I had forgotten that Doubleday editor Jacqueline Kennedy Onassis originally commissioned the photographs from Unseen Versailles by the late Deborah Turbeville that are on view at Staley Wise in 1981. The mind at first could not, perhaps did not, want to reconcile the withdrawn, intimate vision that is Turbeville’s with the stately, public and, one imagines, rigid New York of Kennedy Onassis.
Rather, whether she enjoyed it or not, Turbeville was adept at slipping between private reverie and the societal demands that would seemingly be hostile to a vision as personal as hers.
As her New York Times obituary noted, Turbeville “almost single-handedly turned fashion photography from a clean, well-lighted thing into something dark, brooding and suffused with sensual strangeness.”
“Though images like Ms. Turbeville’s — which might include pale, haunted-eyed models in derelict buildings — are practically de rigueur in fashion photography today, they were almost beyond contemplation when she began her work in the early 1970s. She was the only woman, and the only American, in the triumvirate (the others were Helmut Newton and Guy Bourdin) that by wide critical consensus changed fashion photography from sedate to shocking.”
“Her photographs appeared in magazines like Vogue, Harper’s Bazaar and Mirabella; in newspapers including The New York Times; in advertisements for clients like Ralph Lauren, Bruno Magli, Nike, Macy’s and Bloomingdale’s; in exhibitions worldwide; and in books, including ‘Unseen Versailles’ (1981), a collection of her photos of the hidden, dusty spaces underpinning Louis XIV’s grand palace.”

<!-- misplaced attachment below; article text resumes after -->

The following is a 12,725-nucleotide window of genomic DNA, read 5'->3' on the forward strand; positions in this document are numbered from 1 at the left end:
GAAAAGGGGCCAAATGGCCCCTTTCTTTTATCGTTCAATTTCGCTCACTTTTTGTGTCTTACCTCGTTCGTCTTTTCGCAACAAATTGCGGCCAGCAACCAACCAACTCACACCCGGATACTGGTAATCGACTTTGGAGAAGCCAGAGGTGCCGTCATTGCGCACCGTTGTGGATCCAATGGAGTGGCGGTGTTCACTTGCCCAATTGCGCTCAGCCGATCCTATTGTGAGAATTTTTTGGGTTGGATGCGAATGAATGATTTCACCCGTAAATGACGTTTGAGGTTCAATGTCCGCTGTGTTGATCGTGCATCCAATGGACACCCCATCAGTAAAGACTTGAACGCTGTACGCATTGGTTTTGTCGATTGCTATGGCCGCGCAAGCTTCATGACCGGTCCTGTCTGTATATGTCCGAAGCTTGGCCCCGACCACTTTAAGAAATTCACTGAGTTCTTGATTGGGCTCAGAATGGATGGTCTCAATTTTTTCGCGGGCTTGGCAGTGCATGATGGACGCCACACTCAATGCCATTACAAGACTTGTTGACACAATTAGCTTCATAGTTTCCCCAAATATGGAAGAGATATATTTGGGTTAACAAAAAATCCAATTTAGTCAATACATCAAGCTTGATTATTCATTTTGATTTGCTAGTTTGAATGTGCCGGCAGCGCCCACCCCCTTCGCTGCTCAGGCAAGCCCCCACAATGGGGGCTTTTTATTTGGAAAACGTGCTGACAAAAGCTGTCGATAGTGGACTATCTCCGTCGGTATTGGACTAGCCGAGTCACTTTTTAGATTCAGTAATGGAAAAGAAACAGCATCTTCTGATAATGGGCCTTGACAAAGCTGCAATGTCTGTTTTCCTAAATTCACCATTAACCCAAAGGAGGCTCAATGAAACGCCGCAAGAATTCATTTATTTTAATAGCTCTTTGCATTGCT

The photographs of Versailles on view are classic Turbeville. The descriptors are what you expect: underside, neglected, ghostly, private, shrouded, dust cloths, broken, haunting, gilded beauty, distinct, intensely personal vision, isolation, romanticism, ambivalence, haunting, disturbing, mystery, ambiguity, romantic, evocative — a mood of being frozen in time — extremely sophisticated, intellectual, cinematic, dream world, decayed and derelict.
The revelatory aspect of this show – and it is becoming a trope of contemporary journalism – was seeing the actual prints and seeing them together (rather than single prints here, there). The range of textures, grains, papers, colors, print sizes, the just-barely differing shots of the same subject and the installation, photos framed in carved wood, bent rusty steel, pinned straight to walls, edges curling, and some even scrawled on in her distinctive cursive script, made visible the restlessness of Turbeveille’s mind and eye and hand. The works hung together enact a drama in as much as each image does.
One could go on but I have the lazy privilege of referring to you Eugene Rabkin’s profile of Turbeville in these pages when he visited her in Manhattan apartment where “she left generations of old paint unstripped, speckled mirrors unsilvered, threadbare tapestry unrestored and tattered curtains unmended.”
DEBORAH TURBEVILLE: UNSEEN VERSAILLES REVISITED at Staley Wise through March 21, 2015.
All Images copyrighted and courtesy of the artist and Staley Wise. Click on any image to enlarge.